turbulence


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Related to turbulence: air turbulence, severe turbulence

tur·bu·lence

 (tûr′byə-ləns)
n.
1. The state or quality of being turbulent: times of turbulence and confusion.
2. Turbulent flow.
3. An eddying motion of the atmosphere that interrupts the flow of wind.

turbulence

(ˈtɜːbjʊləns) or rarely

turbulency

n
1. a state or condition of confusion, movement, or agitation; disorder
2. (Physical Geography) meteorol local instability in the atmosphere, oceans, or rivers
3. (General Physics) turbulent flow in a liquid or gas

tur•bu•lence

(ˈtɜr byə ləns)

also tur′bu•len•cy,



n.
1. the quality or state of being turbulent.
2. the haphazard secondary motion caused by eddies within a moving fluid.
3. irregular motion of the atmosphere, as that indicated by gusts and lulls in the wind.
ThesaurusAntonymsRelated WordsSynonymsLegend:
Noun1.turbulence - unstable flow of a liquid or gasturbulence - unstable flow of a liquid or gas  
countercurrent, crosscurrent, riptide, tide rip, rip - a stretch of turbulent water in a river or the sea caused by one current flowing into or across another current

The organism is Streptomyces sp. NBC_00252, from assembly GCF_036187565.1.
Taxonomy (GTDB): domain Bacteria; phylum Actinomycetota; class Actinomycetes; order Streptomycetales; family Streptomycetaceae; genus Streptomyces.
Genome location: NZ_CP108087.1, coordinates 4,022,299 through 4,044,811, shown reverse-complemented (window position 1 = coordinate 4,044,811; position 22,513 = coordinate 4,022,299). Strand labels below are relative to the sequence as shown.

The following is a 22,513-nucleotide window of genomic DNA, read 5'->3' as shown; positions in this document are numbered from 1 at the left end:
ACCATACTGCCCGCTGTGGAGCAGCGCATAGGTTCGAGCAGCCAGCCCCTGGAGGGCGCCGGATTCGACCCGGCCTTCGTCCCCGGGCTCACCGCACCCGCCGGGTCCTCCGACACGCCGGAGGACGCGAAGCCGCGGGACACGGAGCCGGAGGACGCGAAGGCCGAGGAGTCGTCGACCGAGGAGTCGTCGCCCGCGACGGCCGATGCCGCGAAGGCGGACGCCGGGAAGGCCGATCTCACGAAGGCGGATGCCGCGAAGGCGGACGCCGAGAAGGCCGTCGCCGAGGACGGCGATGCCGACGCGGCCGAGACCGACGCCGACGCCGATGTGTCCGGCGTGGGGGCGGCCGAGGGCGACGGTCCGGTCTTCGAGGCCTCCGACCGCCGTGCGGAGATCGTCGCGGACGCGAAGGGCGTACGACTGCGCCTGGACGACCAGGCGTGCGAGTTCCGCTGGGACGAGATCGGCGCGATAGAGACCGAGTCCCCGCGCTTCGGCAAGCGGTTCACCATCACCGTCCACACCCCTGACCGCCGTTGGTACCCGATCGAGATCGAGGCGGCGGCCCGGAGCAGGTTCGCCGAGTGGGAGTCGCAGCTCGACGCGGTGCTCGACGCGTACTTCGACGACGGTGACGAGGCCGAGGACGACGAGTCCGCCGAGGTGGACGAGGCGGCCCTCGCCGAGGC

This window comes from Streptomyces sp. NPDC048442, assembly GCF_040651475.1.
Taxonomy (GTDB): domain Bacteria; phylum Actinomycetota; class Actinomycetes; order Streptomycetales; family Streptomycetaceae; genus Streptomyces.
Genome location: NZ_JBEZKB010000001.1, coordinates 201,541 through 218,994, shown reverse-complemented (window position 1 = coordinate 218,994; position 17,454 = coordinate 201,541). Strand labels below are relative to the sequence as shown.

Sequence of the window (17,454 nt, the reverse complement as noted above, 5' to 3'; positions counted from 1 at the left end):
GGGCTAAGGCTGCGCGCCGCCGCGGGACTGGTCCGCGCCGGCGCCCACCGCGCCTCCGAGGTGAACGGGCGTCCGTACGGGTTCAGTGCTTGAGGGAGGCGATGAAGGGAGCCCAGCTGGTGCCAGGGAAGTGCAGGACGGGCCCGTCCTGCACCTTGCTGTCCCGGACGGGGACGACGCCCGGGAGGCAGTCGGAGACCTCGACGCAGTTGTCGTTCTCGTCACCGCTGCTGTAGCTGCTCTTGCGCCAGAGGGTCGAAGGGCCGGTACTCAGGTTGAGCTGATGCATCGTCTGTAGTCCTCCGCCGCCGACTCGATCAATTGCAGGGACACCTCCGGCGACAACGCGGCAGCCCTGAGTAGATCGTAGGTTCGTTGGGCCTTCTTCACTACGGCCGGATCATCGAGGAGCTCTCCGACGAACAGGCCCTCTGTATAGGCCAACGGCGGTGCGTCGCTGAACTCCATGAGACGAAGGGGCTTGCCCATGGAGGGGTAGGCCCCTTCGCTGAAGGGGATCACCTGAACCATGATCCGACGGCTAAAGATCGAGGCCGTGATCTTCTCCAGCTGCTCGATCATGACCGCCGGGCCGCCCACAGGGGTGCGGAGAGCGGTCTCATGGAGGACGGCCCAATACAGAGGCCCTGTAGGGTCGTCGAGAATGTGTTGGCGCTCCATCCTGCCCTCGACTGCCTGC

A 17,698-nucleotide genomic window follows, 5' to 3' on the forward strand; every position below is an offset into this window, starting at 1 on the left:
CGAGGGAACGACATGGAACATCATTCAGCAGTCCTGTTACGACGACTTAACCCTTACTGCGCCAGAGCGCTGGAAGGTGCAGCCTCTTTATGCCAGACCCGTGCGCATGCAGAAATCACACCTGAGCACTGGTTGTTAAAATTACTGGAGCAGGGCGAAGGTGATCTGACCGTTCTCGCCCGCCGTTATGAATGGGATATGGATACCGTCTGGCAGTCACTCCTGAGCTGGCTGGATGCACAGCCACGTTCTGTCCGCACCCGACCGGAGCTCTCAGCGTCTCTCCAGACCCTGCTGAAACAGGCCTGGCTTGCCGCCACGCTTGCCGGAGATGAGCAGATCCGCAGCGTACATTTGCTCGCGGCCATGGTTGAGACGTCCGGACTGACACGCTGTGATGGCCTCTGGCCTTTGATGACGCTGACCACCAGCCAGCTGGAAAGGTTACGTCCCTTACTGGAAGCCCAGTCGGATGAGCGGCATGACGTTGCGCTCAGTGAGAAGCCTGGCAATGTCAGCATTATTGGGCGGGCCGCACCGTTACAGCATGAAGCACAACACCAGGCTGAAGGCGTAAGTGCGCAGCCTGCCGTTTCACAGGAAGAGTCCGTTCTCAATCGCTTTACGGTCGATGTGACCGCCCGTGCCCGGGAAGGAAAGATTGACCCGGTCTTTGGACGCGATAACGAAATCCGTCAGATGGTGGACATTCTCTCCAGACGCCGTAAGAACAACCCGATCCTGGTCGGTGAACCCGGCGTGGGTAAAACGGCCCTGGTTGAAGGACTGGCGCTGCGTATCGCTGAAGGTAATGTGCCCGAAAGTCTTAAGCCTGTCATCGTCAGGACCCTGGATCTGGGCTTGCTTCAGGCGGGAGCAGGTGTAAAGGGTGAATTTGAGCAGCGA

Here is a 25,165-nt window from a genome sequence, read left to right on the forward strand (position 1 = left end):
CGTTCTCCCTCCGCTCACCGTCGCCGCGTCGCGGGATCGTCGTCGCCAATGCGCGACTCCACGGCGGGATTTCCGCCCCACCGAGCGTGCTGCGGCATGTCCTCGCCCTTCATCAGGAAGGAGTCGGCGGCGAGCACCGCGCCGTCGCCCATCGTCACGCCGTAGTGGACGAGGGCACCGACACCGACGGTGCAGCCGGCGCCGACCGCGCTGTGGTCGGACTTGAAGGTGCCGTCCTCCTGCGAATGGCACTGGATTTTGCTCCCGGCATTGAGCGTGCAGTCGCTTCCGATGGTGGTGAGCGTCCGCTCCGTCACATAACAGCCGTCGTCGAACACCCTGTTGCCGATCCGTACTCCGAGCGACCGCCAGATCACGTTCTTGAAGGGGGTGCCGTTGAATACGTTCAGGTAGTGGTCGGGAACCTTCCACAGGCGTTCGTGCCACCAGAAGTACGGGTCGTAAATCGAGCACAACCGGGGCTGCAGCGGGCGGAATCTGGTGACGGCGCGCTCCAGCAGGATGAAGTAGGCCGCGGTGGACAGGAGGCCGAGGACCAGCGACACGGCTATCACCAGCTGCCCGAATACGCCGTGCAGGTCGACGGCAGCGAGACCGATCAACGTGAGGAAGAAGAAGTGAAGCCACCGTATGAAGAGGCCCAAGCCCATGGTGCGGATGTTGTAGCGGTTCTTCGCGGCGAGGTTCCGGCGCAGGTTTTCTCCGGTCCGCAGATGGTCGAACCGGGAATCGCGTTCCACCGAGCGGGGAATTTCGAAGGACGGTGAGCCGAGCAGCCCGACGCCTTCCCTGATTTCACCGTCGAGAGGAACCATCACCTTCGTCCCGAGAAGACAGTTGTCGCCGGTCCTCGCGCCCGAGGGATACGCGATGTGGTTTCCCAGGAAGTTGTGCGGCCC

physical phenomenon - a natural phenomenon involving the physical properties of matter and energy
2.turbulence - instability in the atmosphereturbulence - instability in the atmosphere  
bad weather, inclemency, inclementness - weather unsuitable for outdoor activities
clear-air turbulence - strong turbulence in an otherwise cloudless region that subjects aircraft to violent updrafts or downdrafts
3.turbulence - a state of violent disturbance and disorder (as in politics or social conditions generally)turbulence - a state of violent disturbance and disorder (as in politics or social conditions generally); "the industrial revolution was a period of great turbulence"
political science, politics, government - the study of government of states and other political units
disorder - a disturbance of the peace or of public order
ferment, fermentation, unrest, agitation, tempestuousness - a state of agitation or turbulent change or development; "the political ferment produced new leadership"; "social unrest"
roller coaster - anything characterized by abrupt and extreme changes (especially up and down); "the economy has been on a roller coaster all year"
violence - a turbulent state resulting in injuries and destruction etc.

turbulence

turbulence

noun
1. The condition of being physically agitated:
2. An interruption of regular procedure or of public peace:
Informal: flap, to-do.
Translations
اِضْطِرابشَغَب، إضْطِراب
nepokojevířivostvzrušení
turbulensstormfuldhed
levottomuus
turbulencija
légörvényturbulencia
ólga, uppnám
激動
난기류
turbulens
ความปั่นป่วน
sự hỗn loạn

turbulence

[ˈtɜːbjʊləns] N
1. [of air, water] → turbulencia f
the plane ran into some turbulenceel avión entró en un área de turbulencias
2. (= unrest) (social, political) → turbulencia f, agitación f

turbulence

[ˈtɜːrbjʊləns] n
(AVIATION)turbulence f
(= upheaval) → agitation f

turbulence